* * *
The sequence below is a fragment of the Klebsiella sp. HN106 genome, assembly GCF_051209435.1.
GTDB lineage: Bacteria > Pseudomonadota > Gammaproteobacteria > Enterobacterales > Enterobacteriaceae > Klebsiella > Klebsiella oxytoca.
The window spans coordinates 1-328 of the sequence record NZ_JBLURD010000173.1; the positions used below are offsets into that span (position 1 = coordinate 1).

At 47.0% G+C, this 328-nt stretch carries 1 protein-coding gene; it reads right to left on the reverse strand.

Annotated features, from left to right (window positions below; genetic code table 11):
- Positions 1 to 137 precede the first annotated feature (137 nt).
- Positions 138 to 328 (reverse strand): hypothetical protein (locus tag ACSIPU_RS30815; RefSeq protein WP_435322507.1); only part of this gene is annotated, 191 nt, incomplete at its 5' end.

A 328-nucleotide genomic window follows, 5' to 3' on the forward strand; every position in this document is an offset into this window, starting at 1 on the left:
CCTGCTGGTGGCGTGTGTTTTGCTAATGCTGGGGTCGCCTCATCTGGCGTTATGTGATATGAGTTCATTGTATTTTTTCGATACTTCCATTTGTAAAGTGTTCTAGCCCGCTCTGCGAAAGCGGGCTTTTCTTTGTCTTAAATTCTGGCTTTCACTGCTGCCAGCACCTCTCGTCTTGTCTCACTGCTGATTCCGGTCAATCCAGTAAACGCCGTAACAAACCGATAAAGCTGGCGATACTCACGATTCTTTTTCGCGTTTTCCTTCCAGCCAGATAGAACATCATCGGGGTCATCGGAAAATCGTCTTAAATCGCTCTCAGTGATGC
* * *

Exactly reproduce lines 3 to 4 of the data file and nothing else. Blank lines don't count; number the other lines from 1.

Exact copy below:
The window spans coordinates 1-328 of the sequence record NZ_JBLURD010000173.1; the positions used below are offsets into that span (position 1 = coordinate 1).

At 47.0% G+C, this 328-nt stretch carries 1 protein-coding gene; it reads right to left on the reverse strand.